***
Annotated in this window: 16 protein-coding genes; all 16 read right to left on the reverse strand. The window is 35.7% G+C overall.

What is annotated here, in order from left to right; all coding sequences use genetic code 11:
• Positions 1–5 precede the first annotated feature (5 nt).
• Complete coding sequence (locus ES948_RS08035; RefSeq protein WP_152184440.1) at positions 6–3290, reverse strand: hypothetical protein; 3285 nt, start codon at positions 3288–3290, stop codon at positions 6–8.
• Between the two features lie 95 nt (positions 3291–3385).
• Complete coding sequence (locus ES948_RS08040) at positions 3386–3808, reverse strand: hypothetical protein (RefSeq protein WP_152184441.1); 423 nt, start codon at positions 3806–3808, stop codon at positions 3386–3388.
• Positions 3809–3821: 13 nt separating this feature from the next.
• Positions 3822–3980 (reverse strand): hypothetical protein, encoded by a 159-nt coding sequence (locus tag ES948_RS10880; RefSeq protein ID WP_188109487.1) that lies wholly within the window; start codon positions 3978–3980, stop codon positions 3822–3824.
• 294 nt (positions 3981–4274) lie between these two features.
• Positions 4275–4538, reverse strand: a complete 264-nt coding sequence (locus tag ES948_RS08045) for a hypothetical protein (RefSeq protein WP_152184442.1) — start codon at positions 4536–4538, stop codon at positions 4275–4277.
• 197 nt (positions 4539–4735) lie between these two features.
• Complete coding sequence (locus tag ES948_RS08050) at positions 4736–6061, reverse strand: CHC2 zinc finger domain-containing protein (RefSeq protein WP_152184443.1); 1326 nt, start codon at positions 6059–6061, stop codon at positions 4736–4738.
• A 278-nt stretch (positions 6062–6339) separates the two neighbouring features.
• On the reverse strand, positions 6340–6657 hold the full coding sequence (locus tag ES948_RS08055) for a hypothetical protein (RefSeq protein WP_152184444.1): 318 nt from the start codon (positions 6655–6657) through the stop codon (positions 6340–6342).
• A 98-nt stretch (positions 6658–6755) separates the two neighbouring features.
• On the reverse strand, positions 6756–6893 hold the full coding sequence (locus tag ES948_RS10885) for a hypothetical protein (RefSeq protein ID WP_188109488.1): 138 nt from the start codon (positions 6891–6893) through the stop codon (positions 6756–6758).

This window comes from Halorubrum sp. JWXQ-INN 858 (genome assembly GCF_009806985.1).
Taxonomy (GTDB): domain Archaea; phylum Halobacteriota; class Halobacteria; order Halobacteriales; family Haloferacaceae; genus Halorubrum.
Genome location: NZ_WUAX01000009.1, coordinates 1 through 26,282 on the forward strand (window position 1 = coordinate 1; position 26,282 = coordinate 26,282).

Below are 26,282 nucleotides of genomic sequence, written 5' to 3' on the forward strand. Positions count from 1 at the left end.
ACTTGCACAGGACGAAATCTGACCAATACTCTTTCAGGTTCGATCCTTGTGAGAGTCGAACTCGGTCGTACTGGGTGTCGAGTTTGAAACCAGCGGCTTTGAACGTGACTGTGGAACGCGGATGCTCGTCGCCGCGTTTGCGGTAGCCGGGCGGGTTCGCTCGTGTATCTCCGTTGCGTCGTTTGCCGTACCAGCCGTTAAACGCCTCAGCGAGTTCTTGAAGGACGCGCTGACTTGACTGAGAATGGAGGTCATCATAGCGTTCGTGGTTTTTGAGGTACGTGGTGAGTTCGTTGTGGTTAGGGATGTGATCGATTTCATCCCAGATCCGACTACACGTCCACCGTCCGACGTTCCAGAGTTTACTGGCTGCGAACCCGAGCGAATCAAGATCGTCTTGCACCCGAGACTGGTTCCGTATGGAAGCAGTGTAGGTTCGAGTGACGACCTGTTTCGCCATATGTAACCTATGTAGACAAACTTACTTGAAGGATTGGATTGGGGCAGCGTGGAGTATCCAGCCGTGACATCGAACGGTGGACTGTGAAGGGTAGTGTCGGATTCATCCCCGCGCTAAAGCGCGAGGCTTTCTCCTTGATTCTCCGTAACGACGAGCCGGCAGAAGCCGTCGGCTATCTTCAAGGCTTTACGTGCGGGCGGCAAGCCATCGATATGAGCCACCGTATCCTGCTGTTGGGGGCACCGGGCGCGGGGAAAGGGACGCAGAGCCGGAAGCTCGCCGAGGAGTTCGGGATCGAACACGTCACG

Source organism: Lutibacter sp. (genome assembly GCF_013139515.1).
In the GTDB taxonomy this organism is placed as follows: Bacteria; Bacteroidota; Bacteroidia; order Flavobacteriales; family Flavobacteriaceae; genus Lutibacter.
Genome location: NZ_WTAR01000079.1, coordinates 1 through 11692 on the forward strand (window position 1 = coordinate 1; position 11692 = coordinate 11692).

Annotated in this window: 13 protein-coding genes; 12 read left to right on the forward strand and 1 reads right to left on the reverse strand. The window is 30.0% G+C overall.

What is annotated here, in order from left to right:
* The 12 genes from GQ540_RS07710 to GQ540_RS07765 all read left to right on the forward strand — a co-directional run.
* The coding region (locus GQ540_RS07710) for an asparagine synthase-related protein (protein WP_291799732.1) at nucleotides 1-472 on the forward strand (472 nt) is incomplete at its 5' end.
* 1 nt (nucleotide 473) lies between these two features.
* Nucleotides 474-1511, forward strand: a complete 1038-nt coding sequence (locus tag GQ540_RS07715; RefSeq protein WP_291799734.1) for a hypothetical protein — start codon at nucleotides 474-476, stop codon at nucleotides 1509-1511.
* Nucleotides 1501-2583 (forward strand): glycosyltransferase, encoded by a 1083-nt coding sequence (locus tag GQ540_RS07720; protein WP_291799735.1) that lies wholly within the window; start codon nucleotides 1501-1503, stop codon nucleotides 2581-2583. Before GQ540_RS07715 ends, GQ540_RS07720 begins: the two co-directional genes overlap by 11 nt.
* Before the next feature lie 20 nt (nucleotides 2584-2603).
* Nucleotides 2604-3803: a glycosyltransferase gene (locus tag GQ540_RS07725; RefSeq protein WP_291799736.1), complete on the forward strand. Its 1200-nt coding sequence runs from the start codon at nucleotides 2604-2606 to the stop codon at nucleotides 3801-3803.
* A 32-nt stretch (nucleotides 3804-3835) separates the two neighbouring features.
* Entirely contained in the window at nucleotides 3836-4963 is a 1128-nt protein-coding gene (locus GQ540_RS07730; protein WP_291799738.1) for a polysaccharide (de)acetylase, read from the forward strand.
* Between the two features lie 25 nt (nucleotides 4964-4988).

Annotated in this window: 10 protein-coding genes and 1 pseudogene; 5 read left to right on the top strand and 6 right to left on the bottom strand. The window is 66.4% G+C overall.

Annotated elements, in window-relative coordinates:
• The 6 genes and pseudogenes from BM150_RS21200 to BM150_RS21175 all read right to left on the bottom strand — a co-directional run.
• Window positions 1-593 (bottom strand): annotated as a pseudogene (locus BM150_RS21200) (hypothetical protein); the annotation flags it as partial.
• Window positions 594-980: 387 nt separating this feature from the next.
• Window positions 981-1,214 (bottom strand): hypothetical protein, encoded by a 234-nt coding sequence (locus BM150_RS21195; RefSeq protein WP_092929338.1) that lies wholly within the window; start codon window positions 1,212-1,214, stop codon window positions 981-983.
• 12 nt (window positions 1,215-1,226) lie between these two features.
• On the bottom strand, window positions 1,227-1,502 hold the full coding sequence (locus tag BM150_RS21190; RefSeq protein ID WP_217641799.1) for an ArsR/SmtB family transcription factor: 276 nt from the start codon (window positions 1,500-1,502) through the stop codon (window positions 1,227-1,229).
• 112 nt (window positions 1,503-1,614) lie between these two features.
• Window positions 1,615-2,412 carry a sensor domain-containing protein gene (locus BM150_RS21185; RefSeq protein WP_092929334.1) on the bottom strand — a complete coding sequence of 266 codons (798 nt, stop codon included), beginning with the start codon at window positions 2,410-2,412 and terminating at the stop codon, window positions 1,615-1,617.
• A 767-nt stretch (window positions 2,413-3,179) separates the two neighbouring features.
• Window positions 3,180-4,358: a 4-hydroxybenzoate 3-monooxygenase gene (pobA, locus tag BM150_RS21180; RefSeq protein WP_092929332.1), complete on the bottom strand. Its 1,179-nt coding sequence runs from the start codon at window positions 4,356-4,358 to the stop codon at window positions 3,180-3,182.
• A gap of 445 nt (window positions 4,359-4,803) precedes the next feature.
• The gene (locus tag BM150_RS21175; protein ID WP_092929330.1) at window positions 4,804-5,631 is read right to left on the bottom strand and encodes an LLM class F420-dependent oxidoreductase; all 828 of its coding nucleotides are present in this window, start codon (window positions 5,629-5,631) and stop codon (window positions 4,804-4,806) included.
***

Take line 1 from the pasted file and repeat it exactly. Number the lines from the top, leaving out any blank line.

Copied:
Annotated in this window: 16 protein-coding genes; all 16 read right to left on the reverse strand. The window is 35.7% G+C overall.